In spite of all the good your publication is accomplishing, there is a disturbing feature I would like to call to your attention: your tendency to make covenant theology and Calvinism synonymous. I want to point out that Calvin and other Reformers knew nothing of a systemized covenant theology as we have it today. Dispensationalism did not spring onto the religious scene any more recently than did the covenant system of today.
I thank God I was delivered from "Scofieldism" more than 20 years ago. Your teaching on justification by faith is just what I received in the small seminary I attended in Canada several years ago.
D. G. Milligan
I have followed your magazine with interest for several years. Its strong Lutheran position has been impressive, and even more impressive has been the number of fundamentalists who have sent you letters of praise. It is good to see them come to the proper place in theology to see that Christ's justification is not by works but, as Ephesians makes abundantly clear, is a free gift.
I agree wholeheartedly that dispensationalism is a deception and an error which ought to be put down at all costs. Even the most liberal theologian could not do as much damage to the gospel as have our dispensationalist friends. Bultmann might make some effort at taking the so-called myths out of the Word, but that in itself is not nearly so rotten as tearing it into bits and pieces so that it looses its very core. In fact, when you think of it, Bultmann does one kind of tearing down while the dispensationalists do another.
Richard Lang, Minister
"The Gospel and Christian Behavior"
I must commend you on the fine tract, "The Gospel and Christian Behavior" (The Australian Forum: Topic 8). It was a quick help in reviewing my own preaching. You surely didn't pull any punches! I look forward to more articles on justification by faith and its proclamation through preaching. Also, I hope for more on the proper law/gospel distinction.
"The Gospel and Christian Behavior" was the most confusing, say-nothing article I have ever read.
W. J. Fenz
I found your forum on "The Gospel and Christian Behavior" very enjoyable. You were so right that good preaching will separate the "is" and the "ought" and show their proper relationship to each other.
I am a student at a Baptist college. Your insights are much needed among the theology faculty here.
Mark E. Day
The forum, "The Gospel and Christian Behavior," is excellent. Having been reared in biblical truth as expressed in the Heidelberg Catechism, I appreciate your emphasis upon the law. It is so lacking in today's Protestantism.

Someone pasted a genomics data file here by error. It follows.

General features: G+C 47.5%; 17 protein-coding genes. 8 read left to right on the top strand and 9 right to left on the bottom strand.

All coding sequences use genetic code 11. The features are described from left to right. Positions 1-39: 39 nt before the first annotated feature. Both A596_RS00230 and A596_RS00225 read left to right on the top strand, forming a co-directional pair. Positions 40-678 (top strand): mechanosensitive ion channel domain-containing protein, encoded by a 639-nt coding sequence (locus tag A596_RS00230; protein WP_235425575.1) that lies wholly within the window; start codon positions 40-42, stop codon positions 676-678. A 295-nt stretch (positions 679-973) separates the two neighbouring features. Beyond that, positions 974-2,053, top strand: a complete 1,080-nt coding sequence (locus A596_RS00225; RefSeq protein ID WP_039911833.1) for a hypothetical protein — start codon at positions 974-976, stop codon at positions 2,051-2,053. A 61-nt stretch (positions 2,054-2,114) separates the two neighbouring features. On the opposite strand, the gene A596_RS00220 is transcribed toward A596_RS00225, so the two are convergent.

Henry L. Schram
"The Victorious Life"
I have read your pamphlet entitled "How to Live the Victorious Life" and want to extend to you my most heartfelt thanks and appreciation for helping me to see what has been missing in my spiritual armor—the great foundational truth of justification.
Your booklet, "How to Live the Victorious Life," has been the clearest statement I have ever come across on the nature of and relation between justification and sanctification. It has helped me "no end" in seeing where the error is in the present "charismatic movement."
William E. McDowell, Minister
Your "How to Live the Victorious Life" is an exciting exception to the majority of "deeper life" treatises. I am wearied with gimmickry, sloganism, hip Scripture paraphrases, and slick surface treatments of the problems attending sanctification. Thank you.
Mrs. Judy Eadie
"How to Live the Victorious Life" explains so clearly what my Reformed home, church and school have taught me. There are many paradoxes in the Bible. Mr. Brinsmead has helped me understand better the Pauline one in my life—"That which I would I do not. . . "
Walter A. Dejong
I'm thankful for your publications, which have pointed me to the Word and to what true justification is. I've been exposed to some people caught in the charismatic movement—lovely people who do love their Lord but are in bondage because of listening to man's doctrine instead of the Word alone. They almost led me into bondage, trying to convince me that I needed a "second baptism"; and I felt badly because I couldn't feel this "baptism" of the Spirit. I was striving for that feeling. Oh, what bondage—depending on one's feelings!